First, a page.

Microsoft is not the enemy. They never have been

There’s this common fallacy that if you’re a Mac user — at least if you’re one of those Mac users — then it follows that you must hate Microsoft.

I remember a time when that was more accurate — in the 1990s, when Microsoft had plainly beaten Apple for dominance in enterprise, and Apple was on the ropes. Boy, it was fun to hate Microsoft then.

But even then, Microsoft wasn’t the enemy.

People forget that Microsoft was one of Apple’s first third-party Mac developers. Excel originated on the Mac, after all. Microsoft has been developing for the Mac for the last 30 years, and while their interest and support for the platform has waxed, waned, and waxed again over the years, they’ve never left it.

Many folks who buy a Mac now do so because they want to get away from Windows. They’ve had a hard transition from Windows 7 or 8 to 10, or have reliability or usage problems that they blame on Windows but which often have to do with the actual devices they’re using, and how they’re configured.

Even when they get away from Windows, though, these same customers are entirely dependent on workflows they’ve developed or their employers use which require Microsoft products, like Office, in order to use.

These days Microsoft supports the Mac with its Office 2016 product, which the company thoroughly publicly tested before launching it officially. And you can get office apps for your iPhone and iPad, making it possible to create an end-to-end workflow for home and business that makes it possible for you to do your work anywhere you have a device, whatever that device is.

In that respect, Microsoft is very much like Apple: They’re trying to put your work and your productivity ahead of the user experience. Make device and app use invisible, as it were, focusing solely on getting you what you need to get your work done.

At Apple’s iPad Pro introduction this September, one of the development partners that shared the stage with Apple was Microsoft. They showed off Office on the iPad taking advantage of iPad Pro-specific features. That Microsoft was there and figured as prominently as it did speaks loads about how important Apple still thinks that relationship is.

iPad and Mac Convergence isn’t the Answer, it’s about Seamless Workflow

I recently wrote an editorial for The Mac Observer after Tim Cook reacted to the suggestion that Apple would be heading iOS and OS X towards a singular user experience.

I argue that making workflow seamless is Apple’s end game here, not duplicating the iOS experience on the Mac.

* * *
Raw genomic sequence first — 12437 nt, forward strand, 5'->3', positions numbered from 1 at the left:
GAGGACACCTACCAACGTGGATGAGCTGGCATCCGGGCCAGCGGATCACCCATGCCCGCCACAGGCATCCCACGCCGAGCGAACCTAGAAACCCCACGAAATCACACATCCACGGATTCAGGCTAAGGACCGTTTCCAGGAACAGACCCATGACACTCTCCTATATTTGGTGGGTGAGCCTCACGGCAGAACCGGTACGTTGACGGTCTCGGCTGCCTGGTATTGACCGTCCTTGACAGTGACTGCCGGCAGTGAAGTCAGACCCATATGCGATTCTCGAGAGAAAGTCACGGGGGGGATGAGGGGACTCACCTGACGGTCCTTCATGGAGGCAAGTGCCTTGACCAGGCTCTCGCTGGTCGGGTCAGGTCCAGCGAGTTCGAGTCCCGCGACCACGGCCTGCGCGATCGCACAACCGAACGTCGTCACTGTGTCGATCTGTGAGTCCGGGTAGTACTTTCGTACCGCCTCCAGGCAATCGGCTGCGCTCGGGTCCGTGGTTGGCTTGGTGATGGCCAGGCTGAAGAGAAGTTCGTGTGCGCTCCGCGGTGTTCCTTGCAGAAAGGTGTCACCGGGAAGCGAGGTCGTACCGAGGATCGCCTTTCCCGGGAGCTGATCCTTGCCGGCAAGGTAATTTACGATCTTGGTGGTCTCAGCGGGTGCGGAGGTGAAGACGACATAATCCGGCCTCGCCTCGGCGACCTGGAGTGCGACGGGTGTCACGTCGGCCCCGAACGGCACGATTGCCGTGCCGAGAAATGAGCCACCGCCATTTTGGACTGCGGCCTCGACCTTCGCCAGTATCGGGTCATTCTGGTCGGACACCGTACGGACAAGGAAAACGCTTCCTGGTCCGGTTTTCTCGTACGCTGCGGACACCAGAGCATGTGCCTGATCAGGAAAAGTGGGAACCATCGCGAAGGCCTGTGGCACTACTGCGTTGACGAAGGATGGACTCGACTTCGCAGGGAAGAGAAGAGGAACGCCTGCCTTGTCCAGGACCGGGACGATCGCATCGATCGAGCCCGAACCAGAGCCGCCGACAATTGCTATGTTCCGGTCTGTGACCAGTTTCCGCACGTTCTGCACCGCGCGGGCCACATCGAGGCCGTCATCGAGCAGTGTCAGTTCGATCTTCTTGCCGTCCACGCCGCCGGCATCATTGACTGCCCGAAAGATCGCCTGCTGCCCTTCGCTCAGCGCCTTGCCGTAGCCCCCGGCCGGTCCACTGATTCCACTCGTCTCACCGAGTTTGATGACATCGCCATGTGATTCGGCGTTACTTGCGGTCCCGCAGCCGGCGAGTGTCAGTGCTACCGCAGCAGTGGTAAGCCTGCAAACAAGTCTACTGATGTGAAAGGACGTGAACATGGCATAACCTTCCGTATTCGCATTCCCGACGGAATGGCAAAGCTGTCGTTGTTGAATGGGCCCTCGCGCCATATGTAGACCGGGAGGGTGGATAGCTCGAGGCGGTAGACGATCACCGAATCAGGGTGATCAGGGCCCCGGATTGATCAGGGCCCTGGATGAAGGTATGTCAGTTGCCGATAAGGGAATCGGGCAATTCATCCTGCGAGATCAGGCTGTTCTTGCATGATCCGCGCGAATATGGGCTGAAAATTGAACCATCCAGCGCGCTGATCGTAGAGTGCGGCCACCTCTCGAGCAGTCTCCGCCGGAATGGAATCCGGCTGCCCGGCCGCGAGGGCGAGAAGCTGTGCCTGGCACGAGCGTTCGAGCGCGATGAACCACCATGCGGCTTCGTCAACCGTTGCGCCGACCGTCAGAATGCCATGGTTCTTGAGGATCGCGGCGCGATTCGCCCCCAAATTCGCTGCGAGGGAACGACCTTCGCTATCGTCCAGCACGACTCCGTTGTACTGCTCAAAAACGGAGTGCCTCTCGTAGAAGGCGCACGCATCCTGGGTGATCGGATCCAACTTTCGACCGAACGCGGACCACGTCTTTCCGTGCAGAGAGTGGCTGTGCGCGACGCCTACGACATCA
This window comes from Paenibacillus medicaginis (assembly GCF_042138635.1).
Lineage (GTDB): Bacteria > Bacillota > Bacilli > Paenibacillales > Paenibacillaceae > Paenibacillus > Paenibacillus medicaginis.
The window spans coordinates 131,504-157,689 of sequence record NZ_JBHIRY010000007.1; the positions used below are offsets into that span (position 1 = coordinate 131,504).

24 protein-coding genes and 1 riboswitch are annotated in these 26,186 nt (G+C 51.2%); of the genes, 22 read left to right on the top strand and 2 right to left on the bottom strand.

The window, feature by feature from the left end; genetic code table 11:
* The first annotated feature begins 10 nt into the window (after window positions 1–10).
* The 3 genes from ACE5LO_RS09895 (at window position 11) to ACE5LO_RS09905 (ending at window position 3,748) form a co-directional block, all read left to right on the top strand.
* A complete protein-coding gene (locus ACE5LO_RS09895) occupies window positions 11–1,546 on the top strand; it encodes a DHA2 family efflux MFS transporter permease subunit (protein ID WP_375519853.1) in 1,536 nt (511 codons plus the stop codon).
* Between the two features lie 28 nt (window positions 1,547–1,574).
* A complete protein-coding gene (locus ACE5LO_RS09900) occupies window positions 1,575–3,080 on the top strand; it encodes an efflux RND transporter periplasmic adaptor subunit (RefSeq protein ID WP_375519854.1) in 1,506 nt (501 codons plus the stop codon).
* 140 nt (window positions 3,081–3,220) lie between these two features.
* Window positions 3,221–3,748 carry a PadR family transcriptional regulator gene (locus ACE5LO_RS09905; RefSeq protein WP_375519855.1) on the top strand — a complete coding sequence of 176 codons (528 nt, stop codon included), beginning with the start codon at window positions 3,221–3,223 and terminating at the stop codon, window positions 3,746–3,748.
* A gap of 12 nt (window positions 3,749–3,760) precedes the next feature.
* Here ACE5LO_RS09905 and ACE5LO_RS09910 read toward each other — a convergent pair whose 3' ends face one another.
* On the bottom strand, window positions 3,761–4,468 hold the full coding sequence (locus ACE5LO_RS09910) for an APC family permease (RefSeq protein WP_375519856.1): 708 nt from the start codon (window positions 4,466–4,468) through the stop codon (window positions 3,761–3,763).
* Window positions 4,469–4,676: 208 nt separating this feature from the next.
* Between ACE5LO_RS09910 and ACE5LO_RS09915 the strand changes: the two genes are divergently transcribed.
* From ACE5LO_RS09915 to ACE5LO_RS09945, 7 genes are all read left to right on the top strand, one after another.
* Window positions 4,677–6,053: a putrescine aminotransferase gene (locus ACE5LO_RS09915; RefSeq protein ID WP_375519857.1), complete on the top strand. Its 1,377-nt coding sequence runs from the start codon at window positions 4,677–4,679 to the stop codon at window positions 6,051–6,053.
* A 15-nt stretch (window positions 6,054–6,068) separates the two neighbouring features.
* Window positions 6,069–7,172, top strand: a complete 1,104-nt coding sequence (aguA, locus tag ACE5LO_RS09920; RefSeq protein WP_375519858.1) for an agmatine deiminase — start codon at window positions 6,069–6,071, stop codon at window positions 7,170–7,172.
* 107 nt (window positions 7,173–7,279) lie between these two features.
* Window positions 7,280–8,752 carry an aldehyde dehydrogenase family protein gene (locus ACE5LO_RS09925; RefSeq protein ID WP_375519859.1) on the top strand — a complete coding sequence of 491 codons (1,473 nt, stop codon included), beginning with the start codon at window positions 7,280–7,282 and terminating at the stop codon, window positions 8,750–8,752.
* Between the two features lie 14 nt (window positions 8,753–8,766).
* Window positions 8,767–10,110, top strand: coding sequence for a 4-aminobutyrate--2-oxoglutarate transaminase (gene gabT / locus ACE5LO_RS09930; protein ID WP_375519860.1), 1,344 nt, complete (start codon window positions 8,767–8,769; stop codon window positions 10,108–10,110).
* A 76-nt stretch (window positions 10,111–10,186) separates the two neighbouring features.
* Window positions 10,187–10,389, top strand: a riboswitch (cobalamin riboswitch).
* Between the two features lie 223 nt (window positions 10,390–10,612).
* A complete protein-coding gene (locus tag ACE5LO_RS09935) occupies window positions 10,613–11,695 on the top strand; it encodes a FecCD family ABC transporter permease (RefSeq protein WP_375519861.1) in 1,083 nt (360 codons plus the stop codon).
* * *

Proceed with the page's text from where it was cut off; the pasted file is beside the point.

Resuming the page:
iPad and Mac Convergence isn’t the Answer, it’s about Seamless Workflow


Imac iphone

Looking for your Apple device manuals? Check iBooks!

“I like the iPhone, but I wish it had a manual I could read.”

Years ago, Apple streamlined its product packaging to only include the bare essentials, and the company decided at that point that those bare essentials didn’t include a user’s manual. After all, Apple products are easy enough to use straight out of the box, right? Why bother with bulky documentation that very few customers ever use.

I’ve actually heard this complaint from a lot of the customers who come in to the retail store where I work. So I know that this is a recurring theme, at least among a certain type of my clientele: Often older customers who are simply more comfortable with printed matter.

Unfortunately, the days of big books that come with computers and accessories is waning. It’s wasteful, it adds a lot of weight and bulk to product packaging, and the fact is that few people use them.

The good news is that there are manuals available for most Apple products. If you already have a Mac, iPhone or iPad, you have everything you need to get started. The secret is Apple’s iBooks app.

Screen Shot 2015 11 02 at 7 41 51 AM

iBooks is Apple’s electronic book reading software. It’s Apple’s alternative to Amazon’s Kindle, or Barnes & Noble’s Nook (apps that are also available on the App Store). It’s available for both iOS and for OS X. Here’s the link to Apple’s section on the iBook Store.

Apple periodically updates product documentation to reflect changes in new operating system releases, highlighting new features and newly exposed functionality.

The best part is that it’s all free, and you don’t even need to own the device to download the documentation. So if you’re curious about how Apple’s MacBook works,  or you’d like to know a little bit more about the Apple Watch before you drop $350 this Christmas, you can visit the iBook Store and download Apple docs to your heart’s content.

The crescent moon on the front of the iPhone 6